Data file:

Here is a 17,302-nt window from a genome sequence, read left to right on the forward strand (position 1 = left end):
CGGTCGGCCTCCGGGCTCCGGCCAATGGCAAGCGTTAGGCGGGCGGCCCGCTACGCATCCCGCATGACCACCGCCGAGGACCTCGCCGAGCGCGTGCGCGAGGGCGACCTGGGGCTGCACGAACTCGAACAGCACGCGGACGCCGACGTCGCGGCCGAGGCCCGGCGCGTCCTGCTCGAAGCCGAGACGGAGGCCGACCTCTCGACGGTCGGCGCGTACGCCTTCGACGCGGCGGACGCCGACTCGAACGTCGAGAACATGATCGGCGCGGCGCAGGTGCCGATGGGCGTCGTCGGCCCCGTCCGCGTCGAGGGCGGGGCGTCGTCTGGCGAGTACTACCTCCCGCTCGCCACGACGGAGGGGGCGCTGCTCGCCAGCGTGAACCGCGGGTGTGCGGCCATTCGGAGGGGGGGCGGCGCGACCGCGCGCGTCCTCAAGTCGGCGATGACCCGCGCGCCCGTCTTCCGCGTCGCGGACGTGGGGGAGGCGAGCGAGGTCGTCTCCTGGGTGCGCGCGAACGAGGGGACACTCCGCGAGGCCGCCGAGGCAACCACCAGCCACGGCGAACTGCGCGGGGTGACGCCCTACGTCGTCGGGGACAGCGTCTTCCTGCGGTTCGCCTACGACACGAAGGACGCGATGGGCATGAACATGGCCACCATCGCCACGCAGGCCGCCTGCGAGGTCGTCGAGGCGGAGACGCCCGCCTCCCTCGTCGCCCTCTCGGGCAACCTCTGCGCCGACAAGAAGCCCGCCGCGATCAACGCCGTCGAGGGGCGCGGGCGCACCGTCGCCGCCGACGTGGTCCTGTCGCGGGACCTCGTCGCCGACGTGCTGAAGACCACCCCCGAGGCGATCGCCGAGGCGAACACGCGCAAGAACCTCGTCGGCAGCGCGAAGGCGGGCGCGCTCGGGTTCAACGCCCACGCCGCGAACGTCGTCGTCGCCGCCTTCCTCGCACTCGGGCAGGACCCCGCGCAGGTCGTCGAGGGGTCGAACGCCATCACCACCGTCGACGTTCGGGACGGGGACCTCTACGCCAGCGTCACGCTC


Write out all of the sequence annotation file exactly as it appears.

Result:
Here is a 17,302-nt window from a genome sequence, read left to right on the forward strand (position 1 = left end):
CGGTCGGCCTCCGGGCTCCGGCCAATGGCAAGCGTTAGGCGGGCGGCCCGCTACGCATCCCGCATGACCACCGCCGAGGACCTCGCCGAGCGCGTGCGCGAGGGCGACCTGGGGCTGCACGAACTCGAACAGCACGCGGACGCCGACGTCGCGGCCGAGGCCCGGCGCGTCCTGCTCGAAGCCGAGACGGAGGCCGACCTCTCGACGGTCGGCGCGTACGCCTTCGACGCGGCGGACGCCGACTCGAACGTCGAGAACATGATCGGCGCGGCGCAGGTGCCGATGGGCGTCGTCGGCCCCGTCCGCGTCGAGGGCGGGGCGTCGTCTGGCGAGTACTACCTCCCGCTCGCCACGACGGAGGGGGCGCTGCTCGCCAGCGTGAACCGCGGGTGTGCGGCCATTCGGAGGGGGGGCGGCGCGACCGCGCGCGTCCTCAAGTCGGCGATGACCCGCGCGCCCGTCTTCCGCGTCGCGGACGTGGGGGAGGCGAGCGAGGTCGTCTCCTGGGTGCGCGCGAACGAGGGGACACTCCGCGAGGCCGCCGAGGCAACCACCAGCCACGGCGAACTGCGCGGGGTGACGCCCTACGTCGTCGGGGACAGCGTCTTCCTGCGGTTCGCCTACGACACGAAGGACGCGATGGGCATGAACATGGCCACCATCGCCACGCAGGCCGCCTGCGAGGTCGTCGAGGCGGAGACGCCCGCCTCCCTCGTCGCCCTCTCGGGCAACCTCTGCGCCGACAAGAAGCCCGCCGCGATCAACGCCGTCGAGGGGCGCGGGCGCACCGTCGCCGCCGACGTGGTCCTGTCGCGGGACCTCGTCGCCGACGTGCTGAAGACCACCCCCGAGGCGATCGCCGAGGCGAACACGCGCAAGAACCTCGTCGGCAGCGCGAAGGCGGGCGCGCTCGGGTTCAACGCCCACGCCGCGAACGTCGTCGTCGCCGCCTTCCTCGCACTCGGGCAGGACCCCGCGCAGGTCGTCGAGGGGTCGAACGCCATCACCACCGTCGACGTTCGGGACGGGGACCTCTACGCCAGCGTCACGCTC